Nvidia has created the first generative network capable of creating a fully functional video game without an underlying game engine. The project was begun to test a theory: Could an AI learn how to imitate a game well enough to duplicate it, without access to any of the underlying game logic?
The answer is yes, at least for a classic title like Pac-Man, which also happens to be celebrating its 40th anniversary today. That’s an impressive leap forward in overall AI capability.
GameGAN uses a type of AI known as a Generative Adversarial Network. In a GAN, there are two adversarial AIs contesting with each other, each trying to beat the other.
Here’s a hypothetical: Imagine you wanted to train a neural network to determine whether an image was real or had been artificially generated. This AI starts with a base set of accurate images that it knows are real and it trains on identifying the telltale signs of a real versus a synthetic image. Once you’ve got your first AI model doing that at an acceptable level of accuracy, it’s time to build the generative adversary.
The goal of the first AI is to determine whether an image is real or fake. The goal of the second AI is to fool the first AI. The second AI creates an image and evaluates whether the first AI rejects it. In this type of model, it’s the performance of the first AI that trains the second, and both AIs are periodically backpropagated to update their ability to generate (and detect) better fakes.
The GameGAN model was trained by allowing it to ingest both video of Pac-Man plays and the associated keyboard actions used by the player at the same moment in time. One of Nvidia’s major innovations that makes GameGAN work is a decoder that learns to disentangle static and dynamic components within the model over time, with the option to swap out various static elements. This theoretically allows for features like palette or sprite swaps.
Above is a video of GameGAN in action. The team has an approach that improves the graphics quality over this level, and the jerkiness is supposedly due to limitations in capturing the video output rather than a fundamental problem with the game.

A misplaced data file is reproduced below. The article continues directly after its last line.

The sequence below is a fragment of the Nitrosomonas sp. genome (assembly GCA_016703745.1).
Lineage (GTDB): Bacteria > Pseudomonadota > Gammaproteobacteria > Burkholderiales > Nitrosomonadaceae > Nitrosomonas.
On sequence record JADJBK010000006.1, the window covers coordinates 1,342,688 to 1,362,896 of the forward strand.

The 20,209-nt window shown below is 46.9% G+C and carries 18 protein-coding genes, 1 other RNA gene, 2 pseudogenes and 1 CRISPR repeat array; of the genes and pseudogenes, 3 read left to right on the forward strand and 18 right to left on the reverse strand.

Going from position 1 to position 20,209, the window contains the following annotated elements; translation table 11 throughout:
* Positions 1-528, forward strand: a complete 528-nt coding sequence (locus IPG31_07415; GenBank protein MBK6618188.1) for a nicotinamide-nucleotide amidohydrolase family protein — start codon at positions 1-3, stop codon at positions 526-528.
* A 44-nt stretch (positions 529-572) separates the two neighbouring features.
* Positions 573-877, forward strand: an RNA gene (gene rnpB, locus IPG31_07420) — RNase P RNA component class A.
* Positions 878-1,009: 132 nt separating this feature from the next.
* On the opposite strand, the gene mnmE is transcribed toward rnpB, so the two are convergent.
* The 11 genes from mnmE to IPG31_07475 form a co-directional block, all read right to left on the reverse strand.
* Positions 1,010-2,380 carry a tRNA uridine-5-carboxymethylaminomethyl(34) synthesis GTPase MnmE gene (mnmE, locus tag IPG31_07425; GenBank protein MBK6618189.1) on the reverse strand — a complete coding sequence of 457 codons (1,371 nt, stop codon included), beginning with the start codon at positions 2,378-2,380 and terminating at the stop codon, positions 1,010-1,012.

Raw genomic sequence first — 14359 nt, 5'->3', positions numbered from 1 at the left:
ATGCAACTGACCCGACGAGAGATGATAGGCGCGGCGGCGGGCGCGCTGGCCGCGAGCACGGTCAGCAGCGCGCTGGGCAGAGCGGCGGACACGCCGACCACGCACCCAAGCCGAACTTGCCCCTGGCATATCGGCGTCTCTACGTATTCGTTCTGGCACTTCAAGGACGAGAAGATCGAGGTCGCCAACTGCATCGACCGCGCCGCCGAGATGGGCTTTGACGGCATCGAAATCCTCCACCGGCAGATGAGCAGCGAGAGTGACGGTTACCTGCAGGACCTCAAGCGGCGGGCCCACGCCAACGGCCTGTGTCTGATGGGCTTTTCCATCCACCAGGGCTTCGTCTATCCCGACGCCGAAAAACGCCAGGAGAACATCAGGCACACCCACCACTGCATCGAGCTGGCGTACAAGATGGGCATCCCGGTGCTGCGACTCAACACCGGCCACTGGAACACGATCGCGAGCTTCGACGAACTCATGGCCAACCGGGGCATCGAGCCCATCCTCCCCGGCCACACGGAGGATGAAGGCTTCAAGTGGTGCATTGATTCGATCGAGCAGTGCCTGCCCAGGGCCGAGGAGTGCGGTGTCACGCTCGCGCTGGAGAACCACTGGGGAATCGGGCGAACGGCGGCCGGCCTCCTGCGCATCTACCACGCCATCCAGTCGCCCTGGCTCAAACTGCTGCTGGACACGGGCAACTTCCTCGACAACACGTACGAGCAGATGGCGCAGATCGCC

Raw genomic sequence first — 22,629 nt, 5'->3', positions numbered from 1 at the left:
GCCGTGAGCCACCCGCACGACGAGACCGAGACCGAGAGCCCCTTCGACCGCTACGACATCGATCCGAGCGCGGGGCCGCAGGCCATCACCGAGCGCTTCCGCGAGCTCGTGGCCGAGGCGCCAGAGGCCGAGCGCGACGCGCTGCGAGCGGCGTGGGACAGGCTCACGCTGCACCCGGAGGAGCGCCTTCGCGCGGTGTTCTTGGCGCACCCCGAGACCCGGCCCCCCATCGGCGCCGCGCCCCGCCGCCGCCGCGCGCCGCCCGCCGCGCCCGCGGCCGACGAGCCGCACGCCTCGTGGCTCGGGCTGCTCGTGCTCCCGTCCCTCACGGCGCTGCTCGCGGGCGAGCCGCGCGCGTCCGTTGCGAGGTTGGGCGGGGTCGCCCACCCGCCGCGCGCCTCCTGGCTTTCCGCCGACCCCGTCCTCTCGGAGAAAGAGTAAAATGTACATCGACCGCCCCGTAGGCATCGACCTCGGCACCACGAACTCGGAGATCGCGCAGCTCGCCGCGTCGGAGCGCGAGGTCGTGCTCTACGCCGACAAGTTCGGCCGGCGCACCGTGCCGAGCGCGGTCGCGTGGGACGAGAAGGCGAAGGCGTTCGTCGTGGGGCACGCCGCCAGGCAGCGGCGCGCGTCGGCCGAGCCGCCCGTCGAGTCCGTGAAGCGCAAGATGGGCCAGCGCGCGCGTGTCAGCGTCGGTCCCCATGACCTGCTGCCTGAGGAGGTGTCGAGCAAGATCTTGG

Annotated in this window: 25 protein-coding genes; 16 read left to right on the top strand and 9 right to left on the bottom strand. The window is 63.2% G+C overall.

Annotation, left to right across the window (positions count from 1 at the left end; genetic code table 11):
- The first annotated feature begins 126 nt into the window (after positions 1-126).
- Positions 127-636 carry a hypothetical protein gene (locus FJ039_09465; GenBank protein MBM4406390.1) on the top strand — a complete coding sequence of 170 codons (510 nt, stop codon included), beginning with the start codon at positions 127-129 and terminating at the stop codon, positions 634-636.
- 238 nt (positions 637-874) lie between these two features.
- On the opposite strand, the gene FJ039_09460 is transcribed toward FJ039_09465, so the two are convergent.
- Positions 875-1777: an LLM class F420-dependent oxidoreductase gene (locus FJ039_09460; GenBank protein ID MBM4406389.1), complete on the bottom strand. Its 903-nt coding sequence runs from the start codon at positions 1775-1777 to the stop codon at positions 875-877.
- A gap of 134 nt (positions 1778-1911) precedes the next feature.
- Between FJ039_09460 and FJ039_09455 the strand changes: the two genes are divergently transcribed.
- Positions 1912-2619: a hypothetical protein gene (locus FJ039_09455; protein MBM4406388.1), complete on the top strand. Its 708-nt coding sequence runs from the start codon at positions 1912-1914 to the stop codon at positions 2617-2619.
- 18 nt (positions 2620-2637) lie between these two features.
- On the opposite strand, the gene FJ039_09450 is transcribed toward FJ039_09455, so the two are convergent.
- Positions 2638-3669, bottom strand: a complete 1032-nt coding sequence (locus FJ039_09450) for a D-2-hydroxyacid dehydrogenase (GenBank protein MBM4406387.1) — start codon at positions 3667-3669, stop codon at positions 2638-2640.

I’m not sure how much direct applicability this has for gaming. Games are great for certain kinds of AI training because they combine limited inputs and outcomes that are simple enough for an AI model to learn from but complex enough to represent a fairly sophisticated task.
What we’re talking about here, fundamentally, is an application of observational learning in which the AI has trained to generate its own game that conforms to Pac-Man’s rules without ever having an actual implementation of Pac-Man. If you think about it, that’s far closer to how humans game.
While it’s obviously possible to sit down and read the manual (which would be the rough equivalent of having underlying access to the game engine), plenty of folks learn both computer and board games by watching other people play them before jumping in to try themselves. Like GameGAN, we perform static asset substitution without a second thought. You can play checkers with classic red and black pieces or a handful of pebbles. Once you’ve watched someone else play checkers a few times, you can share the game with a friend, even if they’ve never played before.
The reason advances like GameGAN strike me as significant is because they don’t just represent an AI learning how to play a game. The AI is actually learning something about how the game is implemented purely from watching someone else play it. That’s closer, conceptually, to how humans learn — and it’s interesting to see AI algorithms, approaches, and concepts improving as the years roll by.
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